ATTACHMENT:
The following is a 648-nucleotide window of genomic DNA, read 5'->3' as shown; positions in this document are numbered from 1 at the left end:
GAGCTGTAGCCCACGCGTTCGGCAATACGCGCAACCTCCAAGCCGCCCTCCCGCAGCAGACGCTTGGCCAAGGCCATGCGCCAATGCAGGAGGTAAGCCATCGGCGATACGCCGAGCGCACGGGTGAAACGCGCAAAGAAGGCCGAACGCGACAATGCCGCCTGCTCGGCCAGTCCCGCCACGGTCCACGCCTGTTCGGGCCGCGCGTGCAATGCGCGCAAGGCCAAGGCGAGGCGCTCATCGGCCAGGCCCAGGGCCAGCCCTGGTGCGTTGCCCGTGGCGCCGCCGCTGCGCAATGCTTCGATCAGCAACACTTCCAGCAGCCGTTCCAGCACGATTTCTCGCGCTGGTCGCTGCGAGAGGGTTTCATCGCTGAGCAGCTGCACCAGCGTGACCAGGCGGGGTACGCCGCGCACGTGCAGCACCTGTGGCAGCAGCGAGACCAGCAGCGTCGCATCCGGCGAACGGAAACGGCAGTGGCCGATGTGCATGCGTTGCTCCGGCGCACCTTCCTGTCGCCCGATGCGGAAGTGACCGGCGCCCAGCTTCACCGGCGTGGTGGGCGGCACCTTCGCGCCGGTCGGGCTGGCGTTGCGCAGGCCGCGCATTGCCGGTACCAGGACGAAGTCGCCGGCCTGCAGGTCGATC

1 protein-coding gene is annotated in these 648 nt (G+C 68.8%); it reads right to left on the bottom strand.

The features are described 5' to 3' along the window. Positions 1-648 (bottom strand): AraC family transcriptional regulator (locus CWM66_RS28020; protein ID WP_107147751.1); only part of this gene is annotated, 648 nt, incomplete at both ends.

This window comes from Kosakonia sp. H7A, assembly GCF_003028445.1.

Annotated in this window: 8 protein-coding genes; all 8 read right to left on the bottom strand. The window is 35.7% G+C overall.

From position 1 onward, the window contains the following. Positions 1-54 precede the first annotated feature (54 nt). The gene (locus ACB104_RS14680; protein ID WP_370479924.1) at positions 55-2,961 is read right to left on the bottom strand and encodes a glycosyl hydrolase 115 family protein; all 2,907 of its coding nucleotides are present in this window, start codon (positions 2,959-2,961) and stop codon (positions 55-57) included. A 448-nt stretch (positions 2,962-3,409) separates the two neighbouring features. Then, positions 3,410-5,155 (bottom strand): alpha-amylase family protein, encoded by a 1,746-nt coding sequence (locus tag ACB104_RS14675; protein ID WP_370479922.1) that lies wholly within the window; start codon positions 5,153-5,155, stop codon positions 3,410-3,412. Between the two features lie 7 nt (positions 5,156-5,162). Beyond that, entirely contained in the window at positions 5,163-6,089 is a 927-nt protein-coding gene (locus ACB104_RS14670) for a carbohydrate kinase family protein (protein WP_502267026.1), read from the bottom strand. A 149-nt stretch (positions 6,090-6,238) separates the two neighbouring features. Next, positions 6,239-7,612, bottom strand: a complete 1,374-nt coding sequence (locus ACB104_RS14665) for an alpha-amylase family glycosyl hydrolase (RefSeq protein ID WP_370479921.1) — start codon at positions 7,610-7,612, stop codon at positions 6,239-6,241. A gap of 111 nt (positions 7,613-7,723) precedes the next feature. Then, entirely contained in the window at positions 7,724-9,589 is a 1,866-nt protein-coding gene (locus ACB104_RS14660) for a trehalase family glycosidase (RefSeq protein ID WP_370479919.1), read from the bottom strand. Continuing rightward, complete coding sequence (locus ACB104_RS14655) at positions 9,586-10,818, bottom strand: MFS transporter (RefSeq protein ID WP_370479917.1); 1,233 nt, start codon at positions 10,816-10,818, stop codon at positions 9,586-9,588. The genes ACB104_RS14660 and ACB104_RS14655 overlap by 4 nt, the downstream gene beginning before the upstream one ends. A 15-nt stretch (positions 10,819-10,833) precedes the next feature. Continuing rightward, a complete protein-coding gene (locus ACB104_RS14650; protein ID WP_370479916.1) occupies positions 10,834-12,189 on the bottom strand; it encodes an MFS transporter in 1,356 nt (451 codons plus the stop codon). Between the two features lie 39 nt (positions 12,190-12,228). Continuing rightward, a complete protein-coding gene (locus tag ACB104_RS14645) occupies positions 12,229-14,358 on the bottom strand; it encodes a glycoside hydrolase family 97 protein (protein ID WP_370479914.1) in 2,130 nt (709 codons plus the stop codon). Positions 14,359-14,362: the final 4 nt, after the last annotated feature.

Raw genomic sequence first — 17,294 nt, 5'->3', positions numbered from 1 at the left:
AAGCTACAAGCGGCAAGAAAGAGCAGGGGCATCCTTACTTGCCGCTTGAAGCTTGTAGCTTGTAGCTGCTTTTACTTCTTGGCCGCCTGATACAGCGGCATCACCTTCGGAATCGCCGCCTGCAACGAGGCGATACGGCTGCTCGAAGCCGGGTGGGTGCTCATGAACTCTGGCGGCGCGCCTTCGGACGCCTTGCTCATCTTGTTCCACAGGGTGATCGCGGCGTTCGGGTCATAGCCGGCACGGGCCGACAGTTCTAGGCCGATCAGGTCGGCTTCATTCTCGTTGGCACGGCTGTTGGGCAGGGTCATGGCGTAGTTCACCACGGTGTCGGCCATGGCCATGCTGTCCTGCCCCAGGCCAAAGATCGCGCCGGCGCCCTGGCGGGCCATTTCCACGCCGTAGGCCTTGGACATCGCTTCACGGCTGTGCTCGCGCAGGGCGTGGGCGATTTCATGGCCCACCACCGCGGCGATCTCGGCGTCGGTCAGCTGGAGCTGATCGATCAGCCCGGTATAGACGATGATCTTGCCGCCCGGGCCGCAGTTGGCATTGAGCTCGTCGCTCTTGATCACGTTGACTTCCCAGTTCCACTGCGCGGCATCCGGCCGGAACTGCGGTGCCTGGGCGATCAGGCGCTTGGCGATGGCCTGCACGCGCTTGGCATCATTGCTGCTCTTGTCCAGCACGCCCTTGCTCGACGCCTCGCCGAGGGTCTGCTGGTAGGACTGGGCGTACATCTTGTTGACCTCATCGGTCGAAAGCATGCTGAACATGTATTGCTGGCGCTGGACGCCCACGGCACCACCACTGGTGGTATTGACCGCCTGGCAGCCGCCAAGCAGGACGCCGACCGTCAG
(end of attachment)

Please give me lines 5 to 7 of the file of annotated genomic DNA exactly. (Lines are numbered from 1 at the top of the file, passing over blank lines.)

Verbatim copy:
This window comes from Kosakonia sp. H7A, assembly GCF_003028445.1.

Annotated in this window: 8 protein-coding genes; all 8 read right to left on the bottom strand. The window is 35.7% G+C overall.

From position 1 onward, the window contains the following. Positions 1-54 precede the first annotated feature (54 nt). The gene (locus ACB104_RS14680; protein ID WP_370479924.1) at positions 55-2,961 is read right to left on the bottom strand and encodes a glycosyl hydrolase 115 family protein; all 2,907 of its coding nucleotides are present in this window, start codon (positions 2,959-2,961) and stop codon (positions 55-57) included. A 448-nt stretch (positions 2,962-3,409) separates the two neighbouring features. Then, positions 3,410-5,155 (bottom strand): alpha-amylase family protein, encoded by a 1,746-nt coding sequence (locus tag ACB104_RS14675; protein ID WP_370479922.1) that lies wholly within the window; start codon positions 5,153-5,155, stop codon positions 3,410-3,412. Between the two features lie 7 nt (positions 5,156-5,162). Beyond that, entirely contained in the window at positions 5,163-6,089 is a 927-nt protein-coding gene (locus ACB104_RS14670) for a carbohydrate kinase family protein (protein WP_502267026.1), read from the bottom strand. A 149-nt stretch (positions 6,090-6,238) separates the two neighbouring features. Next, positions 6,239-7,612, bottom strand: a complete 1,374-nt coding sequence (locus ACB104_RS14665) for an alpha-amylase family glycosyl hydrolase (RefSeq protein ID WP_370479921.1) — start codon at positions 7,610-7,612, stop codon at positions 6,239-6,241. A gap of 111 nt (positions 7,613-7,723) precedes the next feature. Then, entirely contained in the window at positions 7,724-9,589 is a 1,866-nt protein-coding gene (locus ACB104_RS14660) for a trehalase family glycosidase (RefSeq protein ID WP_370479919.1), read from the bottom strand. Continuing rightward, complete coding sequence (locus ACB104_RS14655) at positions 9,586-10,818, bottom strand: MFS transporter (RefSeq protein ID WP_370479917.1); 1,233 nt, start codon at positions 10,816-10,818, stop codon at positions 9,586-9,588. The genes ACB104_RS14660 and ACB104_RS14655 overlap by 4 nt, the downstream gene beginning before the upstream one ends. A 15-nt stretch (positions 10,819-10,833) precedes the next feature. Continuing rightward, a complete protein-coding gene (locus ACB104_RS14650; protein ID WP_370479916.1) occupies positions 10,834-12,189 on the bottom strand; it encodes an MFS transporter in 1,356 nt (451 codons plus the stop codon). Between the two features lie 39 nt (positions 12,190-12,228). Continuing rightward, a complete protein-coding gene (locus tag ACB104_RS14645) occupies positions 12,229-14,358 on the bottom strand; it encodes a glycoside hydrolase family 97 protein (protein ID WP_370479914.1) in 2,130 nt (709 codons plus the stop codon). Positions 14,359-14,362: the final 4 nt, after the last annotated feature.